Markets keep reminding important rules of stock market investment every now and then. This week the market reminded of the basic yet most important rule: the market is always right. The last week’s stock market movement was on expected lines though I have pointed out in earlier columns that if the Nifty index on the National Stock Exchange breaks below 5,691 points on the lower side, there will be a bearish move. It happened last week. Reacting to the Reserve Bank of India’s (RBI) move to raise its by half a percentage point, the Nifty broke this critical band and went in for spin. My initial expectation was of a good support at around 5,500, which was broadly based on the market scenario before the RBI meeting. However, after RBI’s announcement, the scenario changed completely, so the strength of support level also weakened due to the ferocity of fall on good volumes and sinking sentiments on bourses pushed the Nifty down further.

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Though neither monetary tightening nor high rates of inflation was new to market, as we have been facing this for no less than a year, by and large markets have already discounted high rates of inflation and hawkish tone of RBI. The strong rally markets witnessed before this fall bears testimony to this fact. However, the higher-than-expected hike triggered a sell-off.

The fundamental rule of the stock market mentioned earlier finds its relevance here. I strongly believe that RBI did not do anything that was beyond the scope of policy framework and economists would agree with me that RBI has a target range for interest rate hike, which means that hiking the rates by 0.5% is not a precedence for its next moves as there is a target range for interest rates, which is most likely of 1.25%, so a rate hike of 0.5% means limited options with RBI going forward. However, the way markets reacted proved the basic rule that the market is always right.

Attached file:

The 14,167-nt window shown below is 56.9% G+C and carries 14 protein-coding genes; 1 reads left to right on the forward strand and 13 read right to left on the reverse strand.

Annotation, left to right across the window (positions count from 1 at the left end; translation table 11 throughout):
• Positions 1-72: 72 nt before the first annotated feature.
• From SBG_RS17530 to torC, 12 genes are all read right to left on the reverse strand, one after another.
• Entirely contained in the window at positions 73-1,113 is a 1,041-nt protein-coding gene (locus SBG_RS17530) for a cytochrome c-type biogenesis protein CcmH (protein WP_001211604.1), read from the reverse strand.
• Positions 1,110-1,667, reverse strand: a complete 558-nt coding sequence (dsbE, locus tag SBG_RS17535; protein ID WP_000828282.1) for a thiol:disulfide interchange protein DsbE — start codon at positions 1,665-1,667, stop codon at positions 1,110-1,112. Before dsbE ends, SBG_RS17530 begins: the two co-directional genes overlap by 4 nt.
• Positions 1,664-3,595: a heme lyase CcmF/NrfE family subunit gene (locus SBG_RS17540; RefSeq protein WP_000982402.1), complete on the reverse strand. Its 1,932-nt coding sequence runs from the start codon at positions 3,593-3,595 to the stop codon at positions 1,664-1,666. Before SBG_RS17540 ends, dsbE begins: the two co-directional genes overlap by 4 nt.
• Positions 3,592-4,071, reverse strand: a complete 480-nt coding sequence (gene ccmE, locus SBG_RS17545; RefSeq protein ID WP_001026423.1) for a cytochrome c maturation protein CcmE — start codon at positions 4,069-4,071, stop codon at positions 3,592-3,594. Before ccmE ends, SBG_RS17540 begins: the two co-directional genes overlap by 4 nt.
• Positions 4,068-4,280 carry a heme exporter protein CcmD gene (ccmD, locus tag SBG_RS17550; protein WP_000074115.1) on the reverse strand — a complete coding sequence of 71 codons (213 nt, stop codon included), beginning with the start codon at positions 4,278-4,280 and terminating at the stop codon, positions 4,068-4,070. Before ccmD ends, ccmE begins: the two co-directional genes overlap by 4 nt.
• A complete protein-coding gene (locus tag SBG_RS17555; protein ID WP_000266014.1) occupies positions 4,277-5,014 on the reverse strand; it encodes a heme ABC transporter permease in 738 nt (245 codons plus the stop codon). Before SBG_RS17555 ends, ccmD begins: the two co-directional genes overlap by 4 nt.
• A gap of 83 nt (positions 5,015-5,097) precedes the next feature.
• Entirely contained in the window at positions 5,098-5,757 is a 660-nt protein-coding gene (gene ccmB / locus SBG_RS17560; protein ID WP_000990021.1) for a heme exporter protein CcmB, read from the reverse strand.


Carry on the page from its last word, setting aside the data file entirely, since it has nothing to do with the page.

Apart from Osama bin Laden, the most important news last week was sharp fall in crude oil, silver, sugar and coffee prices. The sell-off in crude and silver prices was more prominent as it was quite sudden and largely unexpected. This triggered a chain reaction as a sharp fall in these commodities boosted the dollar, which was falling consistently for three weeks and was posing serious problems. The dollar also gained strength after the European central bank president Jean-Claude Trichet struck a less hawkish tone than expected.

The stronger dollar also led to sharp fall in other commodities such as copper, which also saw a sharp fall over the week. Another factor contributing to strong dollar was sharp fall in euro following reports by German magazine Der Spiegel that Greece was considering exiting the euro zone. The report was denied by the Greek Prime Minister, but it caused enough damage to global sentiments and the euro.

However, this episode has a silver lining as well. Cooling of crude prices will have a soothing impact on emerging economies that are trying hard to swim against the tide. Since crude prices are not expected to gather the same momentum as they were witnessing before, in short term at least, this is in a way good news for economies affected by high rates of inflation such as India. Another positive anchor for global sentiments was US non-farm payroll data, which was released on Friday, allayed fears that the US economy is slowing down.

Back home, this week is going to be lot better as the worst sentiments are over. This does not mean a runaway rally as underlying sentiments still remain cautious and the market clearly has no trigger except for sharply low global crude prices. Sentiments would largely be driven by foreign fund activity and global economic indicators.

Technically, Indian markets are likely to move up amid cautious sentiments. The first resistance of 5,583 on the Nifty is placed close to the current level, but if it goes, it may boost positive sentiments. The next resistance level would come in the 5,680-5,710 band and this level would be crucial. If the Nifty closes above this, then positive sentiments would become stronger and the next key resistance level would come at 5,778.

On its way down, the Nifty has its first support at 5,491, which is a minor support. The next support will come at 5,439, which is a critical support level as comfortable close below this level or fall with good volumes would mean the next strong support would come only at 5,312. This may not be the bottom if volumes continue to be high. If volumes dry up with the fall, then this will be a strong support in short term and the Nifty will not fall below this level. If volumes remain high, the short-term bottom of the Nifty would come at 5,221.

Among individual stocks, Dr Reddy’s Laboratories Ltd, ACC Ltd and Bhushan Steel Ltd look good on charts. Dr Reddy’s at its last close of 1,604 has a target of 1,636 and a stop-loss of 1,566. ACC at its last close of 989.70 has a target of 1,114 and a stop-loss of 962, and Bhushan Steel at its last close of 472.35 has a target of 484 and a stop-loss of 459.

Vipul Verma is chief executive officer,

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